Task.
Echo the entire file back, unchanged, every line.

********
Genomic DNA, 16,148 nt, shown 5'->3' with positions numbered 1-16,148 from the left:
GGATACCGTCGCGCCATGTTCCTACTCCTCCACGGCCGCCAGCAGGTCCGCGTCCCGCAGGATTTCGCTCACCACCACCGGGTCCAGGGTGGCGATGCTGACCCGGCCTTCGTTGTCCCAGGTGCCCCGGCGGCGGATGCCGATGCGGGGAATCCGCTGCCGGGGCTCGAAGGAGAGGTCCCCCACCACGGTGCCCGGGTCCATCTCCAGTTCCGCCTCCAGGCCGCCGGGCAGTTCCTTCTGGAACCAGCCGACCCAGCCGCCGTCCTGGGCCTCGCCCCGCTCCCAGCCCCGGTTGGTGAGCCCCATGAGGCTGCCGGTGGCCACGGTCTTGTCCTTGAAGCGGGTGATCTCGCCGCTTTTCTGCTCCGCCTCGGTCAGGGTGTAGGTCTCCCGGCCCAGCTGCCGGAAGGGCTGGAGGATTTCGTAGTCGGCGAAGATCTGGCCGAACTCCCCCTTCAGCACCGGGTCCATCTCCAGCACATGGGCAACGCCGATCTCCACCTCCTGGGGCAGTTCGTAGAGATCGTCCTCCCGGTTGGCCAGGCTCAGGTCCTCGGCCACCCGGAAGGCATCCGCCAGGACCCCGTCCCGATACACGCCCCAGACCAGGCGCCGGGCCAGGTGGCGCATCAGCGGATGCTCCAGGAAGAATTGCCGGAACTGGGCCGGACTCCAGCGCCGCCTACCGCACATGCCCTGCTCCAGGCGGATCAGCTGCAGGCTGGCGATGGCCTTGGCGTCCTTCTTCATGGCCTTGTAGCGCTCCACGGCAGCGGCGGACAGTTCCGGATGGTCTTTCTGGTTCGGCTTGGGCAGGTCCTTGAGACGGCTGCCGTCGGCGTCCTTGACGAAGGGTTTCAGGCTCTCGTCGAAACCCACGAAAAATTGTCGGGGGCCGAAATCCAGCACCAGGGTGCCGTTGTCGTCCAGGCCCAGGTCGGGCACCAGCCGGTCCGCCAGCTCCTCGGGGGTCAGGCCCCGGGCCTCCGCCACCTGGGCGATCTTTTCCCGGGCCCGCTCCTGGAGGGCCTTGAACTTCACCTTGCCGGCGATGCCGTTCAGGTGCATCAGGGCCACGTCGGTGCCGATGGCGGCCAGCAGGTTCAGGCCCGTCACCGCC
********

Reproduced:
Genomic DNA, 16,148 nt, shown 5'->3' with positions numbered 1-16,148 from the left:
GGATACCGTCGCGCCATGTTCCTACTCCTCCACGGCCGCCAGCAGGTCCGCGTCCCGCAGGATTTCGCTCACCACCACCGGGTCCAGGGTGGCGATGCTGACCCGGCCTTCGTTGTCCCAGGTGCCCCGGCGGCGGATGCCGATGCGGGGAATCCGCTGCCGGGGCTCGAAGGAGAGGTCCCCCACCACGGTGCCCGGGTCCATCTCCAGTTCCGCCTCCAGGCCGCCGGGCAGTTCCTTCTGGAACCAGCCGACCCAGCCGCCGTCCTGGGCCTCGCCCCGCTCCCAGCCCCGGTTGGTGAGCCCCATGAGGCTGCCGGTGGCCACGGTCTTGTCCTTGAAGCGGGTGATCTCGCCGCTTTTCTGCTCCGCCTCGGTCAGGGTGTAGGTCTCCCGGCCCAGCTGCCGGAAGGGCTGGAGGATTTCGTAGTCGGCGAAGATCTGGCCGAACTCCCCCTTCAGCACCGGGTCCATCTCCAGCACATGGGCAACGCCGATCTCCACCTCCTGGGGCAGTTCGTAGAGATCGTCCTCCCGGTTGGCCAGGCTCAGGTCCTCGGCCACCCGGAAGGCATCCGCCAGGACCCCGTCCCGATACACGCCCCAGACCAGGCGCCGGGCCAGGTGGCGCATCAGCGGATGCTCCAGGAAGAATTGCCGGAACTGGGCCGGACTCCAGCGCCGCCTACCGCACATGCCCTGCTCCAGGCGGATCAGCTGCAGGCTGGCGATGGCCTTGGCGTCCTTCTTCATGGCCTTGTAGCGCTCCACGGCAGCGGCGGACAGTTCCGGATGGTCTTTCTGGTTCGGCTTGGGCAGGTCCTTGAGACGGCTGCCGTCGGCGTCCTTGACGAAGGGTTTCAGGCTCTCGTCGAAACCCACGAAAAATTGTCGGGGGCCGAAATCCAGCACCAGGGTGCCGTTGTCGTCCAGGCCCAGGTCGGGCACCAGCCGGTCCGCCAGCTCCTCGGGGGTCAGGCCCCGGGCCTCCGCCACCTGGGCGATCTTTTCCCGGGCCCGCTCCTGGAGGGCCTTGAACTTCACCTTGCCGGCGATGCCGTTCAGGTGCATCAGGGCCACGTCGGTGCCGATGGCGGCCAGCAGGTTCAGGCCCGTCACCGCC